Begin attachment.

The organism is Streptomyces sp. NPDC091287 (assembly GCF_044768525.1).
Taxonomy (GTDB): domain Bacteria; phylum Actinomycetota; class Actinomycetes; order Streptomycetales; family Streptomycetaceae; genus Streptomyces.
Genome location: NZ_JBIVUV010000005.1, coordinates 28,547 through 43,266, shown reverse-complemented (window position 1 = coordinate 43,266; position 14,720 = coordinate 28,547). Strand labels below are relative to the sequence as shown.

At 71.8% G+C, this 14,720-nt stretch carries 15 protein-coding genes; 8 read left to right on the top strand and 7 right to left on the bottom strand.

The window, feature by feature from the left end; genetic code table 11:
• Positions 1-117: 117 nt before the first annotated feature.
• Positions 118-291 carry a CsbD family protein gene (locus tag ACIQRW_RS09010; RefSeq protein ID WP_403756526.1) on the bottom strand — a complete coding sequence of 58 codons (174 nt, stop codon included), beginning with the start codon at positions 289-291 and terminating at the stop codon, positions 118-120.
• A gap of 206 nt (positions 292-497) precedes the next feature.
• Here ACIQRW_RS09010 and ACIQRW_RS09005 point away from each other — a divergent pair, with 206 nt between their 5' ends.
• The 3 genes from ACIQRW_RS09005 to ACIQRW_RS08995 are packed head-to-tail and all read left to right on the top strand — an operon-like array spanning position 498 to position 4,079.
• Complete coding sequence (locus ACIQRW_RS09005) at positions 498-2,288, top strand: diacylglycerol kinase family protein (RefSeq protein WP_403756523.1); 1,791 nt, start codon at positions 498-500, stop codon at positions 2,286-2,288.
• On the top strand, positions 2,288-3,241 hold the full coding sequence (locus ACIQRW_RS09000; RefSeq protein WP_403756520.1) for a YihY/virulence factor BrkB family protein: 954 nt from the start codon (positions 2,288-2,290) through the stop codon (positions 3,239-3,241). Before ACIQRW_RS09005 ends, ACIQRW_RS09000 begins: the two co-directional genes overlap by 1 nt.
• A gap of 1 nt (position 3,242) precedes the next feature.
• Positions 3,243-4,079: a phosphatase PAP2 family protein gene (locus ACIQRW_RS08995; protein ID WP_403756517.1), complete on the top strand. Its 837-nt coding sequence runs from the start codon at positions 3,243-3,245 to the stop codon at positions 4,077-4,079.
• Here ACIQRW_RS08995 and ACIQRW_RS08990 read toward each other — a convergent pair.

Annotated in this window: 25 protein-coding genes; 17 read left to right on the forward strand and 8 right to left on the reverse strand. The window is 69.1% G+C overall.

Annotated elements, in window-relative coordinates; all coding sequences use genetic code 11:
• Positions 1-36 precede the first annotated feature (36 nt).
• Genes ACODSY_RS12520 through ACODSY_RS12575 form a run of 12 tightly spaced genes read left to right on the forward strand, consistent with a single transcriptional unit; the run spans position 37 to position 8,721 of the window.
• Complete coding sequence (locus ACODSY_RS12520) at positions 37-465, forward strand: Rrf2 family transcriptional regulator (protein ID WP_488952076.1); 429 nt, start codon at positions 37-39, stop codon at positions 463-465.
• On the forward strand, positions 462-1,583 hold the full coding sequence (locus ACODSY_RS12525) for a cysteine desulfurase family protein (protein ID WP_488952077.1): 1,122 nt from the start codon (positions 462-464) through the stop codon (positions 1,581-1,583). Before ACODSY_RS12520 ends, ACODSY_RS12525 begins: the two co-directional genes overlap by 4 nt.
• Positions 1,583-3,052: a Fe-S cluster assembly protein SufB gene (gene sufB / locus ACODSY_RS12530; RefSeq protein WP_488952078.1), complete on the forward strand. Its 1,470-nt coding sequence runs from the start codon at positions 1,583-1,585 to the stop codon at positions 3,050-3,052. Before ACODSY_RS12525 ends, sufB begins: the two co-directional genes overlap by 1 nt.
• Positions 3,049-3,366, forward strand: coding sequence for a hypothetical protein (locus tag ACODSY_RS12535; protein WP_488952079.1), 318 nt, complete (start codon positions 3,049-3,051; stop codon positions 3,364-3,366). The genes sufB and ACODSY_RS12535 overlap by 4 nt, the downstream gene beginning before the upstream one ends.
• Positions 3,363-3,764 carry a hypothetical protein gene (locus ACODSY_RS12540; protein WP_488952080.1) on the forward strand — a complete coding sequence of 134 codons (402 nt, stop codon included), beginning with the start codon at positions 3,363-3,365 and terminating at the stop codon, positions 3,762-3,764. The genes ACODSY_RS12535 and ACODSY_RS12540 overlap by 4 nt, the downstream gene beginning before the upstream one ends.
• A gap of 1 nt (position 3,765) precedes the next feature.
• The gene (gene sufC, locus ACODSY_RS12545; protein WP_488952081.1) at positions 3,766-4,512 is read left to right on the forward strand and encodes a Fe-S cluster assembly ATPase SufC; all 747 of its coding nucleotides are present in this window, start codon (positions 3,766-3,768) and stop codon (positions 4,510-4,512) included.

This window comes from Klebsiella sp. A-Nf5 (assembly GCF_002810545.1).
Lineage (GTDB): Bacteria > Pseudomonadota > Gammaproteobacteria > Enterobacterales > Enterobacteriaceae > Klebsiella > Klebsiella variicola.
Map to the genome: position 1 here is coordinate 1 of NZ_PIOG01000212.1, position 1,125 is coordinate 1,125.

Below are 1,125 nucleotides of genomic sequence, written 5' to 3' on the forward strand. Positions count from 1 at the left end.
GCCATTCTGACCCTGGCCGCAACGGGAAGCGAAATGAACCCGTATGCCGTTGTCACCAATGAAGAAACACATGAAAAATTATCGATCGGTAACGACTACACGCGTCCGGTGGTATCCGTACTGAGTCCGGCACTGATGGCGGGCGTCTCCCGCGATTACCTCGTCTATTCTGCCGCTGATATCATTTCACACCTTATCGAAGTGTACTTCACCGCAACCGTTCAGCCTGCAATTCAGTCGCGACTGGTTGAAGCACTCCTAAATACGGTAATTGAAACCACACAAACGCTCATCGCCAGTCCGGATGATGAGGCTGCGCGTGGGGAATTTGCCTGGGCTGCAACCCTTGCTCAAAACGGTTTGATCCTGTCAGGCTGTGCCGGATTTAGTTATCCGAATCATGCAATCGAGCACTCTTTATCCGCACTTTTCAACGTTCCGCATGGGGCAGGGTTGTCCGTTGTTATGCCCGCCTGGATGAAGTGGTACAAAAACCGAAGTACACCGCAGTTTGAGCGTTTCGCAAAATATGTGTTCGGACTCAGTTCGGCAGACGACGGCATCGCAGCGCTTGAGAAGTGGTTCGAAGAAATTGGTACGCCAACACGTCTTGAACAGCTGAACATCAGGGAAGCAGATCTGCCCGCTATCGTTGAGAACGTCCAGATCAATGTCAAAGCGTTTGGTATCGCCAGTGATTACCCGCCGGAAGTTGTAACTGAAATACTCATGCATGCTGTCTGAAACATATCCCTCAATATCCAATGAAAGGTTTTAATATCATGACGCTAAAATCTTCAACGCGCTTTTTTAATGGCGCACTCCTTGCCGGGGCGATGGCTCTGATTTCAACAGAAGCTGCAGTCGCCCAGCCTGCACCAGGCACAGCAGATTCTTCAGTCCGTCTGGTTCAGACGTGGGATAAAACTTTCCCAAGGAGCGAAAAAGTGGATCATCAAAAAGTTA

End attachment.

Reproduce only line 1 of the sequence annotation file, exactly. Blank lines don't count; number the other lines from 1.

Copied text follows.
The organism is Streptomyces sp. NPDC091287 (assembly GCF_044768525.1).